2013 - the year in review: The best TV of the Year


Ellen E. Jones
Saturday 28 December 2013 01:00
Aaron Paul and Bryan Cranston in the fifth ‘Breaking Bad’ series
Aaron Paul and Bryan Cranston in the fifth ‘Breaking Bad’ series

Breaking Bad, Netflix

2013 was the year internet TV went mainstream. Netflix original series such as House of Cards and Orange Is The New Black both made for addictive viewing, but it was Breaking Bad’s pitch-perfect finale that finally convinced the last stragglers to subscribe.

Gogglebox, Channel 4

It shouldn’t work, but it does. Watching other people watch telly turns out to be not only fantastic entertainment, but also a timely reminder of telly’s power to bring us together, even in the age of personal devices and multiple channels.

Toast of London, Channel 4

Toast of London is co-written by Father Ted’s Arthur Mathews and stars Matt Berry as the fruity-voiced actor Stephen Toast. We need only list a few character names to convince you of its genius: Clem Fandango, Kikini Bamalam, Yvonne Wryly, Hamilton Meathouse and Dinky Frinkbuster.

Top of the Lake, BBC2

There are a lot of TV detective shows about missing girls, but there’s nothing else like Top of the Lake. Set in rural New Zealand, it combined breathtaking scenery with eerie atmosphere and a heart-rending central performance from Mad Men’s Elisabeth Moss.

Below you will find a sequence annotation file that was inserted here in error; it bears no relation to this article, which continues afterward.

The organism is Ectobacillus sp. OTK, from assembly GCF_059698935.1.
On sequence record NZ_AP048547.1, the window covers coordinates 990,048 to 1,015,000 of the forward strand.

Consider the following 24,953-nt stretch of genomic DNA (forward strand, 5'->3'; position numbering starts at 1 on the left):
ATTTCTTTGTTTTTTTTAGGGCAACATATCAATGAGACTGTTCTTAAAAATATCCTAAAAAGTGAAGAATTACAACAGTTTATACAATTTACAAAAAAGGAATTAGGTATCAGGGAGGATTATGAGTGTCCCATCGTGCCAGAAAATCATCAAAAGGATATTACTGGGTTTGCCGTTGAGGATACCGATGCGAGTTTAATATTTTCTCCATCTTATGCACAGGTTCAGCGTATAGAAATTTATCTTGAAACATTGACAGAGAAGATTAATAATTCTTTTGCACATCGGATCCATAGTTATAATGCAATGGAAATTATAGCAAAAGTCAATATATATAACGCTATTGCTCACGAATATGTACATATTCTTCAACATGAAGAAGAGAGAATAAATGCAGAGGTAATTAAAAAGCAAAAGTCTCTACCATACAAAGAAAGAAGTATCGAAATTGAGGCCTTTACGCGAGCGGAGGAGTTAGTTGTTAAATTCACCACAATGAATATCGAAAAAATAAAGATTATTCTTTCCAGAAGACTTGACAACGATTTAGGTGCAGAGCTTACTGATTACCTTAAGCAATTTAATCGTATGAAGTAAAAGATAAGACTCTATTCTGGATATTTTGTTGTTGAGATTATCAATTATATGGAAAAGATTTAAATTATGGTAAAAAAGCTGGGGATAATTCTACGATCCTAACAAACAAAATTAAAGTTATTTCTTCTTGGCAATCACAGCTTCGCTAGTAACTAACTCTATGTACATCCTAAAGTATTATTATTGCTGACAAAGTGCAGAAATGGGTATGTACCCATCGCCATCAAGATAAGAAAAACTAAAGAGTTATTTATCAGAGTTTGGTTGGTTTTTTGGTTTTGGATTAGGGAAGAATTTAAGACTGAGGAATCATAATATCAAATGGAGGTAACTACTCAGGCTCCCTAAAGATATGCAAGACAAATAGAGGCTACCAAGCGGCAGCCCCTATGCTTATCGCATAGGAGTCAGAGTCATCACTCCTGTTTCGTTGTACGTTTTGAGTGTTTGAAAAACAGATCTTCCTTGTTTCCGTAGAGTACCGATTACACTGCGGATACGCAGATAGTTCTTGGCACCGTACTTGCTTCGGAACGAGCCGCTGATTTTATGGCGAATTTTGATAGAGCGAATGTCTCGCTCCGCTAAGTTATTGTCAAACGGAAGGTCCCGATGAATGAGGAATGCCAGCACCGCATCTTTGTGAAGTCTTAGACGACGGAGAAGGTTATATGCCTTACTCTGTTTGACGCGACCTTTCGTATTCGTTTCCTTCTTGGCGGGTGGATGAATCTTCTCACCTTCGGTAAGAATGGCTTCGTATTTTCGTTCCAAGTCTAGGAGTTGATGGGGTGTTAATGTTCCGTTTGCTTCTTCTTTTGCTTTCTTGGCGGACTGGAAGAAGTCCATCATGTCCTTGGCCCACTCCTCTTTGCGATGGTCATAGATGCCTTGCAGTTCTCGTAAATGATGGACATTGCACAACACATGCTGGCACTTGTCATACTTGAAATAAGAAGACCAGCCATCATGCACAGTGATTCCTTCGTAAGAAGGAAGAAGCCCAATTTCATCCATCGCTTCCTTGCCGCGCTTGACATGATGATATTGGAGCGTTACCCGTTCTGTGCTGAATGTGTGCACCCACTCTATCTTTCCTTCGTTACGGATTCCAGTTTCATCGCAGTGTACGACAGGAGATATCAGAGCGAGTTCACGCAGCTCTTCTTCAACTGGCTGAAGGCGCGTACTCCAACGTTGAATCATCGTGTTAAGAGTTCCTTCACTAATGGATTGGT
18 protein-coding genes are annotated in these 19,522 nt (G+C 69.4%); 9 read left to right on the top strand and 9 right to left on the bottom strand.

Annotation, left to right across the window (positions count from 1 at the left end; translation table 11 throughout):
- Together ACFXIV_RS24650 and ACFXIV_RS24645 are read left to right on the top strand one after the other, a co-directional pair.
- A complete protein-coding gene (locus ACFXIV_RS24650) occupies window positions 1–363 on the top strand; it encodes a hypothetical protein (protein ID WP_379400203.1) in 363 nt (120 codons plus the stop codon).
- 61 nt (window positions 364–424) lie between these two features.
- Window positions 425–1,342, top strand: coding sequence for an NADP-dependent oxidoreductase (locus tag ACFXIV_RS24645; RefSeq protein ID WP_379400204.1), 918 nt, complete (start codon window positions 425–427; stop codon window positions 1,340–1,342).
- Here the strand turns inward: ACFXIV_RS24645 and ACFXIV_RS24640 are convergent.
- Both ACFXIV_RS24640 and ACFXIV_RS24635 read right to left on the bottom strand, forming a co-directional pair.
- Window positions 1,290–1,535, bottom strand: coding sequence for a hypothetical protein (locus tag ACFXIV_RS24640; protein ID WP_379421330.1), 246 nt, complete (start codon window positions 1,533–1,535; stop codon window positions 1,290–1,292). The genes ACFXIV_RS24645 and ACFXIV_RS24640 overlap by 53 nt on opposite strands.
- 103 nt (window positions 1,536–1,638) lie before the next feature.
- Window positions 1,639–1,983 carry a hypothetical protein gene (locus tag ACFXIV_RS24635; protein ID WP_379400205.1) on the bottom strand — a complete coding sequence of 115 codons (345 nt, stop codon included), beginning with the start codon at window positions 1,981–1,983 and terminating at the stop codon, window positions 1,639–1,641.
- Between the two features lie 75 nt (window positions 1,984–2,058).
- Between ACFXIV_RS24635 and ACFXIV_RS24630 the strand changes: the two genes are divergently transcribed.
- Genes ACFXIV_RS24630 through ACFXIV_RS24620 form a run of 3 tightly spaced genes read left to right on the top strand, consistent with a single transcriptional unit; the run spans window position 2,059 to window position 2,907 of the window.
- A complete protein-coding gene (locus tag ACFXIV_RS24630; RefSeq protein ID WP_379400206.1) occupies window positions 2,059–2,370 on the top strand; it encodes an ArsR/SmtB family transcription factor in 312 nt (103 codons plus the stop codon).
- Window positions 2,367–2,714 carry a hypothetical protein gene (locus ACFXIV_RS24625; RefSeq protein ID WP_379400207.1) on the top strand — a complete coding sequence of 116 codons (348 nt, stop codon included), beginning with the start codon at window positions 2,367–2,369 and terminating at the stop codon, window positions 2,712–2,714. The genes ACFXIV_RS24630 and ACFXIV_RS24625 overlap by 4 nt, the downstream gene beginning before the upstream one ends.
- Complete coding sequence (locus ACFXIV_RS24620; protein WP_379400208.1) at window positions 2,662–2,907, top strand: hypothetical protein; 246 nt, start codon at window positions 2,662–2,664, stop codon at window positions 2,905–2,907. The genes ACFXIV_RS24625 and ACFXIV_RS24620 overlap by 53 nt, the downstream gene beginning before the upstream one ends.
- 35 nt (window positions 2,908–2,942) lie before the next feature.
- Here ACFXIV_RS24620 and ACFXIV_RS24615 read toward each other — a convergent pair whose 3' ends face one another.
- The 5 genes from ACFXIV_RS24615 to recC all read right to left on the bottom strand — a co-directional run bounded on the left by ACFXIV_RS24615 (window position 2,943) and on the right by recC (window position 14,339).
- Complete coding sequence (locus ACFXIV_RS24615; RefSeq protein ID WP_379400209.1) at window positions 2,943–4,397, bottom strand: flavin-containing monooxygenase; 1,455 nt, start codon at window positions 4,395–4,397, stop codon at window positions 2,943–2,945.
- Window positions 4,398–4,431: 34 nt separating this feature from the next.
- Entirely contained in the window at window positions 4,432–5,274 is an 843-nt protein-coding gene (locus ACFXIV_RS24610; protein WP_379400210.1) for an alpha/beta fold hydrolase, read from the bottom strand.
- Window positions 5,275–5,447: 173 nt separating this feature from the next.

Yonderland, Sky One

In the year that Monty Python announced their reunion, we also discovered their true heirs. The team behind Horrible Histories made this supremely silly fantasy adventure in which “the chosen mum” Debbie must save the puppet-populated world of Yonderland.

Discovery of the Year

TLC, Launched 30 April

Besides sharing a name with the 90s girl group, the new freeview channel TLC provides a valuable public service. Not with prestige drama, or powerful current affairs programming, but with the kind of gloriously trashy reality TV that hangovers were made for. Highlights include Here Comes Honey Boo Boo, Mob Wives and Breaking Amish.

Turkey of the Year

The X Factor, ITV

The ratings are in terminal decline, the judges have run out of things to say and, after 10 years, it appears the country has also run out of singing talent. This series, even lovely Dermot looked like he’d rather be somewhere – anywhere – else: So why, oh why has ITV signed The X Factor up for another three years?

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